GOSH Roadmap: launching a revolution in access to scientific tools
Over 100 researchers, engineers, educators, entrepreneurs and community organizers from 30 countries have published a report describing the steps for providing global access to scientific hardware by 2025 through open source designs, collaborative research and new manufacturing techniques, including 3D-printing.
The authors of the ‘Global Open Science Hardware Roadmap’ lay out the steps they think are needed to help their community move forward, including greater institutional support from universities, funders and governments who often prefer inventors to patent their hardware. Report contributor Dr Max Liboiron published an academic paper about her attempts to ensure her low-cost device for sampling marine microplastic pollution was freely accessible to the Indigenous populations she works with in northeast Canada. Several others make the case that open sharing is compatible with selling products and could in fact bring new opportunities for entrepreneurs. Jorge Appiah, an engineer and innovator who founded the Kumasi Hive makerspace in Ghana, believes that open sharing reduces the cost of entrepreneurship in an African context and allows “rapid scaling of impact solutions through location innovation, application innovation, and incremental innovation”. This is supported by over fifteen startup companies who are successfully producing open hardware for science.
The ‘Global Open Science Hardware Roadmap’ report also tackles the need to ensure quality control and standards compliance, particularly to help reproducibility of science, which has been a major concern in recent years. Licensing, high-quality documentation and the social and ethical aspects of scientific work are also considered:
“Scientific tools are not esoteric and boring pieces of technology that have no connection to our daily lives. Who can use them, how they’re used and the results they provide can affect progress in developing new medicines, responses to environmental disasters and educating the next generation of scientists and technologists: so we have to take a wider view”, - explained author Dr Jenny Molloy from the University of Cambridge.
There are ongoing efforts to spread the benefits of open hardware globally. TReND Africa, for example, have led workshops teaching over 24 African scientists how to build their own 3D-printers and lab equipment at as little as 1% of the cost of commercial alternatives and achieve control over how they design their experiments.
Activity in Africa looks set to increase with the first Africa Open Science and Hardware Summit that took place in Ghana in April 2018 “OScH is a powerful tool to reduce the gap between theory and practice in African Higher Education but we should be careful about the neocolonialism driven by technology”, - reflects co-organiser and report author Thomas Herve Mboa Nkoudou, who is President of the Association for the Promotion of Open Science in Haiti and Africa (APSOHA).
After issuing this report, the group is planning to move forward their plans for scaling both the community and the reach of open hardware distribution at the Gathering for Open Science Hardware 2018 in Shenzhen, China which is a UNESCO Creative City and has been described as the “Silicon Valley for hardware”.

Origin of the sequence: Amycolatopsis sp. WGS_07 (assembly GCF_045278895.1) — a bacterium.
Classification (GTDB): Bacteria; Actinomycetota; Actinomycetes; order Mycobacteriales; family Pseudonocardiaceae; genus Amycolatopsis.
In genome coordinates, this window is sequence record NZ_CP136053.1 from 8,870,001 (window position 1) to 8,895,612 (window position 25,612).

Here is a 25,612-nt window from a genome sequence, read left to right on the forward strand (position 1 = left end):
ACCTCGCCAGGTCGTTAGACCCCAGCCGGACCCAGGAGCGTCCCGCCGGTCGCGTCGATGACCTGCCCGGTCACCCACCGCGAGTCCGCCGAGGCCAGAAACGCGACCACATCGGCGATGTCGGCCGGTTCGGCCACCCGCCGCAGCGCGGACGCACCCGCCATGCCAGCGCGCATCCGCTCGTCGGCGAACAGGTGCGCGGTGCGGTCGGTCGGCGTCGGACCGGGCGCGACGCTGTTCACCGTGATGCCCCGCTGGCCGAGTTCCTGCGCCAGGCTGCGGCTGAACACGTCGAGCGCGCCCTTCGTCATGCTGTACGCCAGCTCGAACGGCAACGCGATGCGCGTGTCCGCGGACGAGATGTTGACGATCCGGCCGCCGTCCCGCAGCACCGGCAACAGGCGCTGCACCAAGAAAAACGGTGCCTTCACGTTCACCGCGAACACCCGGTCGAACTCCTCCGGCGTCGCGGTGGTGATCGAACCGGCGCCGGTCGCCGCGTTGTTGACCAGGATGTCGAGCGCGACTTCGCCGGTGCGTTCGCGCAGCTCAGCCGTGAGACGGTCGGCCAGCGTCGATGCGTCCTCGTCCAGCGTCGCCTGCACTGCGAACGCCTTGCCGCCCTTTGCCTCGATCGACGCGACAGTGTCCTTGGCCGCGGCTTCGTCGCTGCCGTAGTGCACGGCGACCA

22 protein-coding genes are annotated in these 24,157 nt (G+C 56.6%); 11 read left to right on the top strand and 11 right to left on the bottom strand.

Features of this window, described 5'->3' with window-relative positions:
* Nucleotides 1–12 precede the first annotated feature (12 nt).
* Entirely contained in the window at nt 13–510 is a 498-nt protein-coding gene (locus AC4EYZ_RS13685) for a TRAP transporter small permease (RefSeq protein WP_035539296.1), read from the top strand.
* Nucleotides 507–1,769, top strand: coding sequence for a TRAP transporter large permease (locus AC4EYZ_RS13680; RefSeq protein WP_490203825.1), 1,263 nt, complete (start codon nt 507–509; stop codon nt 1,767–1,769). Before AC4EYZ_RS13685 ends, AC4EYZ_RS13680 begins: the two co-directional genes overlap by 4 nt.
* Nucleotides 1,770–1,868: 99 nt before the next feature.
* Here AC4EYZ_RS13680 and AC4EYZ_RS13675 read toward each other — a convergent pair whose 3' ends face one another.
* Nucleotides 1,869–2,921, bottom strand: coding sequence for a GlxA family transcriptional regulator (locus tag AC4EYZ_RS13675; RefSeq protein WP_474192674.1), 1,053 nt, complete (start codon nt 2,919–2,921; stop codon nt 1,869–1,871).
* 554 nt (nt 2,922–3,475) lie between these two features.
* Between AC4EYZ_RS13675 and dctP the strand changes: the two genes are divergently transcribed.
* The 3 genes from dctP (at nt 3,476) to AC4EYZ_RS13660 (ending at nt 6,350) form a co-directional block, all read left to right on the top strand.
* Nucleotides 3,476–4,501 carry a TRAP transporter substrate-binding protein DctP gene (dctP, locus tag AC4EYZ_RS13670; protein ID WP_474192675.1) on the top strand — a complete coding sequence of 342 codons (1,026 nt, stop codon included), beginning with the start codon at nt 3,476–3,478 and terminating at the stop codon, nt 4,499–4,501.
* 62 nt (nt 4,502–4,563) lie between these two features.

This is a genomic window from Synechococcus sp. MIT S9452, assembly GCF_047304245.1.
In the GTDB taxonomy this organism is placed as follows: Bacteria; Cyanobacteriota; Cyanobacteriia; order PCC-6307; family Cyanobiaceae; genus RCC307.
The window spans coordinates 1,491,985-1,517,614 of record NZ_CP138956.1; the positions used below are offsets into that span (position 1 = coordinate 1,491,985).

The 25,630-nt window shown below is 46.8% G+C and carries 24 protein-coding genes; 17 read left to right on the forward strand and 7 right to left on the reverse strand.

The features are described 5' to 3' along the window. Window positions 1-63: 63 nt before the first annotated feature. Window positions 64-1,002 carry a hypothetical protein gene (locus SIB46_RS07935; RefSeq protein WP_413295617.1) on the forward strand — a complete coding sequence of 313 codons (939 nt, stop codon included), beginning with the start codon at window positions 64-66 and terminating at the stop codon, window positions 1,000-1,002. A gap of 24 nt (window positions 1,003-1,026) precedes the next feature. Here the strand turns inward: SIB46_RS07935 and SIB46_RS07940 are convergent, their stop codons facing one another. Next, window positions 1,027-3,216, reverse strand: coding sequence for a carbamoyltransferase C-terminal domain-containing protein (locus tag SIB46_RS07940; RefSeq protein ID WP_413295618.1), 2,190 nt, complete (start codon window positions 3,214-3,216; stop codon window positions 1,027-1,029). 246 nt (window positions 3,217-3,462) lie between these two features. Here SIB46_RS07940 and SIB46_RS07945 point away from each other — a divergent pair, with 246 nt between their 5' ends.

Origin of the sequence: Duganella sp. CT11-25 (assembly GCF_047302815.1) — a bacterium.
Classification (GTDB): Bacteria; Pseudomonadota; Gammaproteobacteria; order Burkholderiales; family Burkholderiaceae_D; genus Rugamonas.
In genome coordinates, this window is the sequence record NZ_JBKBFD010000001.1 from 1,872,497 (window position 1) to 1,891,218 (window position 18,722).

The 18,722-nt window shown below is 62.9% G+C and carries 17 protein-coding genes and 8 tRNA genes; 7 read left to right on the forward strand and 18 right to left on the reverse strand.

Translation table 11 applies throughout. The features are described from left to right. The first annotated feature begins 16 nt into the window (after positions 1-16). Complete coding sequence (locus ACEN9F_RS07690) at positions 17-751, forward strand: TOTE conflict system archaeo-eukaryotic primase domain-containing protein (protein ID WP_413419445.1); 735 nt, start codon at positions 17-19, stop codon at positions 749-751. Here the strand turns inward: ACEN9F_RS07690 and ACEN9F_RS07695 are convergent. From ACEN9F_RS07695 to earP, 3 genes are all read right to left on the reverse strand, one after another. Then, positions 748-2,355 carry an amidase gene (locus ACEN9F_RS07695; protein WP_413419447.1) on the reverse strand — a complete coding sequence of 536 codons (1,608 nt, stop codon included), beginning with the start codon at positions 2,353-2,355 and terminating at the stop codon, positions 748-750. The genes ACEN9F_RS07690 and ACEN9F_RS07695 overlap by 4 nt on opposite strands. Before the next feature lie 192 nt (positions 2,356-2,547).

If you're interested in open research tools and specifically hardware, there are just a few days remaining to apply for the Gathering for Open Science Hardware (GOSH) taking place over four consecutive days 10-13 October 2018 in Shenzhen, China. The deadline for applications is 20 May 2018 and invitations will be sent out by mid-June 2018. You can APPLY DIRECTLY HERE.
- Apply to Participate in the CODATA-RDA Research Data Science Summer School and Advanced Workshops, Trieste, Italy 2018 - Deadline 21 May 2018
- Join the Programme Review Committee for SciDataCon, part of International Data Week 2018: Apply here by 21 May 2018
- International Data Week 2018 (Botswana, 5-8 November, 2018): deadline for papers and poster abstracts for SciDataCon: ‘The Digital Frontiers of Global Science’, 31 May: consult the Call for Papers and the Accepted Sessions
- The University of the Free State Library and Information Services, the Academy of Science of South Africa (ASSAf) and the Library and Information Association of South Africa (LIASA) (Free State) would like to invite You to a WORKSHOP intended to create awareness about Open Science and Open Data amongst Librarians: Date: 13 July 2018, Time: 08:00 to 11:30, University of the Free State, Bloemfontein Campus, REGISTER HERE
- TWAS offers fellowships to young scientists in developing countries to enable them to spend three to 12 months at a research institution in a developing country other than their own. The purpose of these fellowships is to enhance the research capacity of promising scientists, especially those at the beginning of their research career, helping them to foster links for further collaboration. Application Deadline: 1 October, 2018. APPLICATION DETAILS.
- Open Science MOOC
- Basics of Design Research (Edition Q2/2018): Before you start designing, get to know your user and what they need – join this free online course to learn how (OpenSAP)
- AfricaConnect2 : towards high-capacity internet networks for research and education across Africa
- FAO Mobile phone App to monitor & combat Fall Armyworm